Religion and politics … They’re the two topics you’re told you should never bring up at work or the dinner table. Unfortunately, both, especially politics, get brought into the workplace all the time. During election years especially, this can lead to tense work environments.
Human Resources can and should play a direct role in helping to stabilize these tensions when they rear up. As the go-to place for employee needs, the HR department should be prepared with strategies to de-escalate situations and calm tempers.
Among these strategies are three vital ways that HR departments can promote a peaceful workplace and stabilize political tensions no matter the current event. Here’s what you should know.
1. Emphasize workplace culture and values
Perhaps the first and best thing every HR department should do to help defuse all types of tensions is to stress the importance of workplace culture and values that emphasize shared goals and humanity.
Building company values into the center of all your practices – from hiring to employee outreach efforts – can help sustain cooperation across a workplace. When united across common principles, co-workers can better stay focused on the task at hand. This equates to better results when working across generational and situational differences in any workplace.
HR teams can help emphasize shared culture and values by:
- discussing the power of shared values;
- building a consensus across leadership around company values;
- matching resumes and talent based on company values; and
- creating a set of value statements for the company to reference.
By cementing company values into your foundational processes, your business will better align itself around common goals. Then, even when election-year stress brings up divisive sentiments, HR workers can help turn down the tension by reminding the team of the values at hand in the workplace.
Employees can maintain whatever views they wish, but in the workplace, respect and professionalism take precedent over arguing those views.
2. Maintain an open-door policy
HR departments exist to provide workplaces with the resources necessary for success. This includes providing support nets to help employees manage stress during difficult times. One of the best ways for HR departments to achieve this is by maintaining an open-door policy.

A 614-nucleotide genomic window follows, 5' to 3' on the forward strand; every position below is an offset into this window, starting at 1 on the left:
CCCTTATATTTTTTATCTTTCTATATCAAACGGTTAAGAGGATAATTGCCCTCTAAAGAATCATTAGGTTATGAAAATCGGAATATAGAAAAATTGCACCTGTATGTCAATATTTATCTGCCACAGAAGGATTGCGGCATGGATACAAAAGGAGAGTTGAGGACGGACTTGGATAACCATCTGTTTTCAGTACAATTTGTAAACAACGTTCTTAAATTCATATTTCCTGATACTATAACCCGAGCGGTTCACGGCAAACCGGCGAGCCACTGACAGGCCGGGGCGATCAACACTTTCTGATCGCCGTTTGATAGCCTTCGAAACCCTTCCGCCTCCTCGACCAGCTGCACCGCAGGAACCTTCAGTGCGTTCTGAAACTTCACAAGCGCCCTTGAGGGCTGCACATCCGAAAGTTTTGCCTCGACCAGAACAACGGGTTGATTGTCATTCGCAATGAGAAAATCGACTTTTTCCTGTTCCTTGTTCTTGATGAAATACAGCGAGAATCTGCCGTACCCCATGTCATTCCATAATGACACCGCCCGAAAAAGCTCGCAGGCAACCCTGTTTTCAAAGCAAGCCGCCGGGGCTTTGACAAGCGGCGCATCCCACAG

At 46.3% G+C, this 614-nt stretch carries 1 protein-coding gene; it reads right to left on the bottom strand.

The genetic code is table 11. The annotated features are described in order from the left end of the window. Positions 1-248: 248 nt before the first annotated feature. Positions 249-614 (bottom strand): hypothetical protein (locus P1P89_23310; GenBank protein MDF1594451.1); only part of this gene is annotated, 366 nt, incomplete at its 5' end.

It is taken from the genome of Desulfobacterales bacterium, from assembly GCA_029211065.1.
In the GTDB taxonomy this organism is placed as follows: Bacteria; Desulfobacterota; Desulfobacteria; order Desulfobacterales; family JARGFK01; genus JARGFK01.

Allowing workers to walk in or set an appointment to discuss challenges and concerns, stressors and workplace difficulties can help stabilize all kinds of tension that emerge in a workplace. By giving employees somewhere to turn for resources or support, you can better provide certainty and confidence even during uncertain times.
Take, for instance, the 2020 United States presidential election. It was days before the results of that election indicated a winner. Even then, the sitting president contested the election, declaring voter fraud and triggering a legal process to contest the election. An HR department looking to maintain peace and defuse high tensions during that time would have maintained an open and transparent environment in which to voice concerns without causing a fight.
Preventing political discussions from polarizing a workplace often comes down to HR. Human Resource Professionals require the communication skills and information sharing tools to keep the facts clear and the attention on workplace objectives.
3. Provide dedicated employee resources
Election years can be difficult times for mental health. One study found that election results equated to 54.6 million more poor mental health days after the 2016 American election. Facing health and productivity risks like this, HR departments should be ready with the kinds of resources needed to keep morale high and tensions low.
Among these resources, HR Professionals should have on hand:
- Referrals to counseling and health services;
- Mediation training and resources; and
- Access to information regarding anger management and communication techniques.
No HR Professional should be expected to take on the role of a counselor for any employee, but they should guide employees to the kinds of resources they might need to stay calm and learn to cooperate even with those with differing beliefs. Trained professional counselors can do a lot more to help manage election-year stress than an HR worker can. Helping workers navigate these resources can be an essential part of diffusing political tensions.
However, HR workers should maintain a skill set that allows them to serve as a mediator for a political dispute. This entails diffusing an argument and getting co-workers to focus on their commonalities.
Every election year brings up all kinds of stressors and problems. In workplaces, this requires maintaining a delicate balance. HR departments needing to stabilize political tensions will be well served by emphasizing workplace values, maintaining an open-door policy, and providing necessary health resources. As a result, employees will better be able to meet their coworkers’ viewpoints with respect even if they disagree.
Political tensions are unavoidable, especially in election years. As an HR worker, you can help by above all providing an empathetic approach to mediating conflict and providing employees with the resources they need to be healthy and productive.
Noah Rue is a journalist and content writer from Boise, Idaho, US. He is fascinated with the intersection between global health, personal wellness, and modern technology. When he isn’t searching out his next great writing opportunity, Noah likes to shut off his devices and head to the mountains to disconnect.
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